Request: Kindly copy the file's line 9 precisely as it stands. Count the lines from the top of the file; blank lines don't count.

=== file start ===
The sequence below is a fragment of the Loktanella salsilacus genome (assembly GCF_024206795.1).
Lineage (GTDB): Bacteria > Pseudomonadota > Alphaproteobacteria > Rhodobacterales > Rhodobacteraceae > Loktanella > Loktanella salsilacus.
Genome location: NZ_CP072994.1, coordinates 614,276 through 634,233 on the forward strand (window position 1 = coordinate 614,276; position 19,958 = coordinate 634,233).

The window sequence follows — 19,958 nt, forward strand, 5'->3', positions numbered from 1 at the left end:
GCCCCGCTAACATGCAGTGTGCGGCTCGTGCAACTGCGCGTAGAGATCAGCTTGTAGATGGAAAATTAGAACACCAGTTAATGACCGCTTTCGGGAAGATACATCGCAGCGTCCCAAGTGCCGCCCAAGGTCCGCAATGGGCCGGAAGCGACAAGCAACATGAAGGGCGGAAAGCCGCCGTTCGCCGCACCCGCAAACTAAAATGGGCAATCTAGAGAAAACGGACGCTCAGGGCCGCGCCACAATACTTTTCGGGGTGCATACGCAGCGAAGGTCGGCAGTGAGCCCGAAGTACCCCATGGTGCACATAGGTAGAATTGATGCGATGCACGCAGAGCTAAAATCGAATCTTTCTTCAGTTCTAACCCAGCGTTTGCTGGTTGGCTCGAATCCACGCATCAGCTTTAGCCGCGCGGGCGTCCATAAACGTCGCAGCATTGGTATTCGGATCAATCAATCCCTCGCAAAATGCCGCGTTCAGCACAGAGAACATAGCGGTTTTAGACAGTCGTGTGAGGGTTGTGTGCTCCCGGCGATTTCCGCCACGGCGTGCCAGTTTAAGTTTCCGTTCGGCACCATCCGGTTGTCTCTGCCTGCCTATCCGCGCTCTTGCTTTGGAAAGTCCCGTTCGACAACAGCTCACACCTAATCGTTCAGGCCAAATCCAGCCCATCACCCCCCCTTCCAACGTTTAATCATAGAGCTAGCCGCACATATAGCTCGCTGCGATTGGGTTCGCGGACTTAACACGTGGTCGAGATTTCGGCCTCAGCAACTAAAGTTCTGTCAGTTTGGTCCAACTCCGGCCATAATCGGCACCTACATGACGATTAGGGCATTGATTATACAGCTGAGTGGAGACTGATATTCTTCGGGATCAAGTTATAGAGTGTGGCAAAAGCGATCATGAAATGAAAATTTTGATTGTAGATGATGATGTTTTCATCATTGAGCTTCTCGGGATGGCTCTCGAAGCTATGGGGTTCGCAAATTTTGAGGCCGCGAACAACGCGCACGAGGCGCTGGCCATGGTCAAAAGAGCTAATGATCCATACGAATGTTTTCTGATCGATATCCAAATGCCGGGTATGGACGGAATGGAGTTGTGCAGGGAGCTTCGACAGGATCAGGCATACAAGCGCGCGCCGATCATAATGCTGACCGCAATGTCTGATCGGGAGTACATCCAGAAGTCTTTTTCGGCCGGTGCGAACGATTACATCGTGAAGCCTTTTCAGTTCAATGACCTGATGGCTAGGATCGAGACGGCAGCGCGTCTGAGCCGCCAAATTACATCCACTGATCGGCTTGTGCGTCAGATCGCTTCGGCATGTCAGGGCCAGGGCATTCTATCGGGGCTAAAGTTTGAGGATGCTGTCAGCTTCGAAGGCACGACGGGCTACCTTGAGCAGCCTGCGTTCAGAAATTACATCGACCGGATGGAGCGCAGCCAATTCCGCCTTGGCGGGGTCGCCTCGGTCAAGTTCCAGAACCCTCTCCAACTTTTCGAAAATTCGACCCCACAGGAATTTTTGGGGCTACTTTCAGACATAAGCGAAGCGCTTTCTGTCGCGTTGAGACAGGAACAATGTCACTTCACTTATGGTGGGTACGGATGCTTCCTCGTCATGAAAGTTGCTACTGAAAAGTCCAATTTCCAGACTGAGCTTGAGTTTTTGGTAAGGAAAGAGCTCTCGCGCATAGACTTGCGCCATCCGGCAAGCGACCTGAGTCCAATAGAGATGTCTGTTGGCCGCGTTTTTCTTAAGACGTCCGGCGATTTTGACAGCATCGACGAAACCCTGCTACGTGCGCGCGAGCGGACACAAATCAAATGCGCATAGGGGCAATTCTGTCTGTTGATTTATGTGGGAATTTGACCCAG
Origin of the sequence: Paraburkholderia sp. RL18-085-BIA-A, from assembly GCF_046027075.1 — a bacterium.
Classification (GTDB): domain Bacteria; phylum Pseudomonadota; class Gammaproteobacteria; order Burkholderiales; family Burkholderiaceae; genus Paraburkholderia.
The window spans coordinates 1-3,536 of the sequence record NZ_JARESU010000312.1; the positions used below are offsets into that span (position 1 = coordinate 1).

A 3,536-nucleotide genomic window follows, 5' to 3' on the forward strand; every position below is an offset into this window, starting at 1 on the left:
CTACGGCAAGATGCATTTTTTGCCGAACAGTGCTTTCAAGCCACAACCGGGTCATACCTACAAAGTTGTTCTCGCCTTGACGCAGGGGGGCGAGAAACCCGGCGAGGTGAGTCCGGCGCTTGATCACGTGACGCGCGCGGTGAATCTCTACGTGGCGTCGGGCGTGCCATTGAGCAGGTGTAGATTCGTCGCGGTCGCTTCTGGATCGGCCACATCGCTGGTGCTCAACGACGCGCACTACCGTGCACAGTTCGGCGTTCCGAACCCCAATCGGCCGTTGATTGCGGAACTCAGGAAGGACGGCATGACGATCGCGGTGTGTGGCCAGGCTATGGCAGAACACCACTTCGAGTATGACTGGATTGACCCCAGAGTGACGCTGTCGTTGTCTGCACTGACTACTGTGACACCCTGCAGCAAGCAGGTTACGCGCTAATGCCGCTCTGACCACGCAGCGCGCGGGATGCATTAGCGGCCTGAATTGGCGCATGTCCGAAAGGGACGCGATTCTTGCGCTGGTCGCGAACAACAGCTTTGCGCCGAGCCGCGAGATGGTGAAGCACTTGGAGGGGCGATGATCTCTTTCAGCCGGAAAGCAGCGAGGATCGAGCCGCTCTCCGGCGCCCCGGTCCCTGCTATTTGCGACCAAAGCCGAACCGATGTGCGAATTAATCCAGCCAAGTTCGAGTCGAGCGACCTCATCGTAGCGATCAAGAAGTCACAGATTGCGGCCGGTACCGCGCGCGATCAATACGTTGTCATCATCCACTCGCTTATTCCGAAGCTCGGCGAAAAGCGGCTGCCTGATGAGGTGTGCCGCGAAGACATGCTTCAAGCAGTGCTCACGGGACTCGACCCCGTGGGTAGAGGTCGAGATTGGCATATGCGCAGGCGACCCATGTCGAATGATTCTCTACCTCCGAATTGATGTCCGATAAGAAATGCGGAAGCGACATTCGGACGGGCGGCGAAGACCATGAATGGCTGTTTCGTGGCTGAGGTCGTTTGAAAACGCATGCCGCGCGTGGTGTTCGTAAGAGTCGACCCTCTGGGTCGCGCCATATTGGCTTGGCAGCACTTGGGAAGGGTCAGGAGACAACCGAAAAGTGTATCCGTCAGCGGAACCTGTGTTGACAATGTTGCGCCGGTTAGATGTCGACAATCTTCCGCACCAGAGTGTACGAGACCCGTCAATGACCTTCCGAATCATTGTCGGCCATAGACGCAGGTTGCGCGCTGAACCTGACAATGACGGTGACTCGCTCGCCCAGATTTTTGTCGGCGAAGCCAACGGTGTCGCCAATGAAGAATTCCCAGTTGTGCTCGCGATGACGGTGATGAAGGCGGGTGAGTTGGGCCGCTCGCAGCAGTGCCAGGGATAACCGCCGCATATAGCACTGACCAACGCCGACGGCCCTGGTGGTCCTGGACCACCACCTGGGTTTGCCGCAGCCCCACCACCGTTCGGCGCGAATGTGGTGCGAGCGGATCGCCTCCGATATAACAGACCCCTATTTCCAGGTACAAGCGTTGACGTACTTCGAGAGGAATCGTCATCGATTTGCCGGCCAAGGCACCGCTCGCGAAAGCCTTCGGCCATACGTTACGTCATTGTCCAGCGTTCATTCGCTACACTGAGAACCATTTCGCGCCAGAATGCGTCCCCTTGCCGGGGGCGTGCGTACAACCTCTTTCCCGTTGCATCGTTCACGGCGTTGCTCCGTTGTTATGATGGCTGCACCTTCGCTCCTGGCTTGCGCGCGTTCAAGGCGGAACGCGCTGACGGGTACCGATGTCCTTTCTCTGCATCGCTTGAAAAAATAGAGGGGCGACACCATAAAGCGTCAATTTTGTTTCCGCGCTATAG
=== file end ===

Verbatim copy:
A 3,536-nucleotide genomic window follows, 5' to 3' on the forward strand; every position below is an offset into this window, starting at 1 on the left: